Tag Archives: Daniel Casasanto

Daniel Casasanto

Daniel Casasanto is Director of the Experience and Cognition Lab in the Department of Human Development. The focus of his research is how does our experience, specifically, our cultural, linguistic, and bodily experiences, affect how we think, feel, and make decisions. In a 2016 interview with Atlantic magazine, Casasanto discusses how hand preference can have a profound influence on our motivations and decisions. Three of his graduate students--Emma Murrugarra, Amritpal Singh, and Ché Lucero--reflect on what led them to work with Dr. Casasanto and enroll in the Department of Human Development Graduate Program.


EMMA MURRUGARRA

Emma Murrugarra

Can you tell me a little about your background and why you chose the graduate study program in Human Development program at Cornell?

I graduated from the University of Kansas with Bachelor's degrees in Human Biology, Psychology, and Philosophy. I came directly to Cornell to work with Dr. Daniel Casasanto's Experience and Cognition Lab. I was drawn by both the lab and department philosophy of studying cognition in the broader context of human development (e.g., physical, cultural, biological, etc.).

What research projects have you been involved with during your time here at Cornell?

Since coming to Cornell, I have been involved in projects looking at mental metaphors, specifically how we think about the relationship between time and space. Additionally, I have been investigating potential hormonal influences on the differences in abstract reasoning we find between eastern and western cultures.


AMRITPAL SINGH

Amritpal Singh

Can you tell me a little about your background and why you chose the graduate study program in Human Development program at Cornell?

I graduated from St. John's College, Annapolis, having completed a Great Books program there. I came to the Human Development program to work in the Experience and Cognition Lab because I wanted to study how mind and brain change and develop as a result of the interactions between them and their environments.

What research projects have you been involved with during your time here at Cornell?

One line of research I'm engaged in investigates how the way in which we use our bodies influences the neural organization of emotion. Another line of research I'm a part of investigates how abstract thinking can vary across different cultural contexts.


CHÉ LUCERO

Ché Lucero

Can you tell me a little about your background and why you chose the graduate study program in Human Development program at Cornell?

I completed my first few years of doctoral work at The University of Chicago. My advisor there, Prof. Casasanto, accepted a position at Cornell in Human Development. I decided to transfer to Cornell to complete my work. UChicago is wonderful and I had the option of completing my doctorate there, but I was lured by the integrative, cross-disciplinary aspect of the Human Development department here at Cornell and decided to make the leap.

What research projects have you been involved with during your time here at Cornell?

My research at Cornell has focused on how the human brain can rapidly approximate numerical quantities. To get a sense of what I mean, imagine if I gave you just one second to glance at a table that had nine oranges and sixteen apples sitting on it. You wouldn't have the time you'd need to count them, but you'd know that there were more apples than oranges anyway! If I then asked you to guess exactly how many apples and how many oranges there were, your answer for each might be off by a small amount, but you'd be very unlikely to make a huge error (e.g. you wouldn't guess twenty-five oranges). You were able to get an approximate sense of the number of fruit very quickly, and without resorting to counting!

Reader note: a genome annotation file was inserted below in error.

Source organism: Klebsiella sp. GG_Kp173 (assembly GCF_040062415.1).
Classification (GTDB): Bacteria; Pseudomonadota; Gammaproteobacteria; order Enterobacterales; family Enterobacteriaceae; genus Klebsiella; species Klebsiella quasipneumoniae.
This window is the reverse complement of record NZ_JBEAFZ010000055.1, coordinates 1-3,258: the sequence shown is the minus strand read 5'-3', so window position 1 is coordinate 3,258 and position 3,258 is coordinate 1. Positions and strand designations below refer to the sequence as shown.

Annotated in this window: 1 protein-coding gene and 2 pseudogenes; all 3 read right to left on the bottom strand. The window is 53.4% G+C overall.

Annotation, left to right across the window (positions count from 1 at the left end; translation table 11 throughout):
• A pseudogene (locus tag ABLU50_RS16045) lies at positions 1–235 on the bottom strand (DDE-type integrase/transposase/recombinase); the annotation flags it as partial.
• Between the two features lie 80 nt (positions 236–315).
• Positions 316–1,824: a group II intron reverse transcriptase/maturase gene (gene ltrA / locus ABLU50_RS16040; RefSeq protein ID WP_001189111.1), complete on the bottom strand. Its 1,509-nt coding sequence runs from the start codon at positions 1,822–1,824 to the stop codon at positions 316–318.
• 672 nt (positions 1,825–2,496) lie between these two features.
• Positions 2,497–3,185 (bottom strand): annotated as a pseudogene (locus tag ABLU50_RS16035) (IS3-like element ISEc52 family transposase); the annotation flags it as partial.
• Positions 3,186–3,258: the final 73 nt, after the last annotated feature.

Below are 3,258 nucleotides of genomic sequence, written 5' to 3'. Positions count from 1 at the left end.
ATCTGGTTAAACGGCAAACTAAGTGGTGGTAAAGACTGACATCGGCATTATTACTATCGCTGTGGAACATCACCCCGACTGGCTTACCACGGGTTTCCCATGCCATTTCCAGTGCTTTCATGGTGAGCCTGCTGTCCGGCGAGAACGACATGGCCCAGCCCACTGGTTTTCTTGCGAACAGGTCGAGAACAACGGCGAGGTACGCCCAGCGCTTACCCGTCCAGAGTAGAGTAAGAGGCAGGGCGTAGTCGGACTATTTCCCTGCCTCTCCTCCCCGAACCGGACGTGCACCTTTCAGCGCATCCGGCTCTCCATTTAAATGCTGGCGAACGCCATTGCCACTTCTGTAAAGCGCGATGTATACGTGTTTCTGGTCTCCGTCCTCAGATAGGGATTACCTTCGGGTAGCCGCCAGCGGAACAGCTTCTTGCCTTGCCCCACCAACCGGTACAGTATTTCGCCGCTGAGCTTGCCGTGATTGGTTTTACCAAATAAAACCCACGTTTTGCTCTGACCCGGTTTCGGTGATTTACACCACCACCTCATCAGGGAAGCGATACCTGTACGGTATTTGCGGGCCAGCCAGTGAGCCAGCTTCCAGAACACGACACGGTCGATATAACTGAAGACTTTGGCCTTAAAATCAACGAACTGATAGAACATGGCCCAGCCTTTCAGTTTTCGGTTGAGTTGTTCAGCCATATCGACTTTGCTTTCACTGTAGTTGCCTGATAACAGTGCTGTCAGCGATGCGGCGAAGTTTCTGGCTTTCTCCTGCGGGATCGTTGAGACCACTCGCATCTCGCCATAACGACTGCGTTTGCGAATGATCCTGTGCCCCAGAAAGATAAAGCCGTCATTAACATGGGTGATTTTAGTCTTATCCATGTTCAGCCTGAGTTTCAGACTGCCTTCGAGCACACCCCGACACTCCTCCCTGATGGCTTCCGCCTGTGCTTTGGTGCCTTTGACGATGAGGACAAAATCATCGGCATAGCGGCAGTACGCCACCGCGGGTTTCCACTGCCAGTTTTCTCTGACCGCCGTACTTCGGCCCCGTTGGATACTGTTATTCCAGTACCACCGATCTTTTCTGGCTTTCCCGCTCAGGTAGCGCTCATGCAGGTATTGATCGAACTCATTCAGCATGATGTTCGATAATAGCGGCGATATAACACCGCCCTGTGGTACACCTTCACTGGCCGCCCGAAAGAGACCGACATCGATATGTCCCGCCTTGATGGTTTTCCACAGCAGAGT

Well, that's neat! But, how does the brain do that? Decades of research in humans and primates (who also have number approximation abilities) have pointed to one particular part of the brain as being critical for approximating quantities; the intraparietal sulcus. The intraparietal sulcus is considered to be a relatively "high level" area of the brain because it receives and integrates input from many other areas, including from multiple "lower level" areas that are heavily involved in processing the senses (i.e. audition, vision, etc.) The best understanding has been that the intraparietal sulcus computes approximate number on the basis of sensory information that was fed up to it by the "lower level" sensory areas.

The projects I'm involved in have been testing a relatively new idea, that the visual system (occipital cortex) might treat numerosity as a visual feature, similarly to how it processes features like contrast, color, or edges. We have been using neuroimaging techniques like electroencephalography (EEG) to observe subject's brain activity while we show them scenes containing varying numbers of objects very briefly (thirty scenes per second!). Our initial experiments have provided strong evidence that the visual cortex is itself approximating number without input from the intraparietal sulcus. This discovery is a bit startling and naturally raises questions about the role of the intraparietal sulcus' in numerical cognition, since researchers previously believe it to be the only place in the brain that computes approximate number. We are currently preparing new experiments to figure out what role the intraparietal sulcus is playing. Is it also approximating numerosity independently of the visual cortex? Does it receive pre-computed approximate number representations from the visual cortex? We have hints that part of the intraparietal sulcus' role may be in bringing number approximations to conscious awareness.

 

 

HD TODAY e-NEWS: Insights from Human Development's Research & Outreach

HD TODAY e-NEWS is a quarterly digest of cutting-edge research from the Department of Human Development, College of Human Ecology, Cornell University. Explore the HD Today e-NEWS website at https://hdtoday.human.cornell.edu/ and discover a wide range of resources:

FEATURES

Qi Wang Retraces Her Path to Memory Research

Qi Wang, an Association for Psychological Science (APS) Fellow esteemed for her scientific contributions on culture and autobiographical memory, reflects on her career path in an interview with Suparna Rajaram, the President of APS.


Special Issue on Women in Science